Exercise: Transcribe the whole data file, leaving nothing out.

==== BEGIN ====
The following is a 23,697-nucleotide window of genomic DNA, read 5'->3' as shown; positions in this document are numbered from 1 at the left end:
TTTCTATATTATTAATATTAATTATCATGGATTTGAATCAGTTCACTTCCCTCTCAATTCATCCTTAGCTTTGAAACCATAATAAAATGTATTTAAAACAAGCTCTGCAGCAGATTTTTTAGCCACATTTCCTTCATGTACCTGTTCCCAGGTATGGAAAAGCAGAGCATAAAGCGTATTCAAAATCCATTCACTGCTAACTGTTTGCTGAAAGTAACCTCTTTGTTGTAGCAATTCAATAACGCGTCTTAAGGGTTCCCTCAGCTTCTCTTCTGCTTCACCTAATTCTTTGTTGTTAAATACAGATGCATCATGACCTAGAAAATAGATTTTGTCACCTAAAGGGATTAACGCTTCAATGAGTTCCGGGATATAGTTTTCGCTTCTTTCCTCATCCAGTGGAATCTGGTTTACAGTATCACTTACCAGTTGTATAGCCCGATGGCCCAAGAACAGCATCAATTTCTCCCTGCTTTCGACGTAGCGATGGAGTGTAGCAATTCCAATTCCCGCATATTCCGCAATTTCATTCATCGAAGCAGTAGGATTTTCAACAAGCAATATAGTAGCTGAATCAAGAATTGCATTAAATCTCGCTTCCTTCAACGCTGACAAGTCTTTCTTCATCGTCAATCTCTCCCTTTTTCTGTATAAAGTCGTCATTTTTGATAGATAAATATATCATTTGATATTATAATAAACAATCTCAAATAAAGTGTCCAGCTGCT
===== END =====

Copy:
The following is a 23,697-nucleotide window of genomic DNA, read 5'->3' as shown; positions in this document are numbered from 1 at the left end:
TTTCTATATTATTAATATTAATTATCATGGATTTGAATCAGTTCACTTCCCTCTCAATTCATCCTTAGCTTTGAAACCATAATAAAATGTATTTAAAACAAGCTCTGCAGCAGATTTTTTAGCCACATTTCCTTCATGTACCTGTTCCCAGGTATGGAAAAGCAGAGCATAAAGCGTATTCAAAATCCATTCACTGCTAACTGTTTGCTGAAAGTAACCTCTTTGTTGTAGCAATTCAATAACGCGTCTTAAGGGTTCCCTCAGCTTCTCTTCTGCTTCACCTAATTCTTTGTTGTTAAATACAGATGCATCATGACCTAGAAAATAGATTTTGTCACCTAAAGGGATTAACGCTTCAATGAGTTCCGGGATATAGTTTTCGCTTCTTTCCTCATCCAGTGGAATCTGGTTTACAGTATCACTTACCAGTTGTATAGCCCGATGGCCCAAGAACAGCATCAATTTCTCCCTGCTTTCGACGTAGCGATGGAGTGTAGCAATTCCAATTCCCGCATATTCCGCAATTTCATTCATCGAAGCAGTAGGATTTTCAACAAGCAATATAGTAGCTGAATCAAGAATTGCATTAAATCTCGCTTCCTTCAACGCTGACAAGTCTTTCTTCATCGTCAATCTCTCCCTTTTTCTGTATAAAGTCGTCATTTTTGATAGATAAATATATCATTTGATATTATAATAAACAATCTCAAATAAAGTGTCCAGCTGCT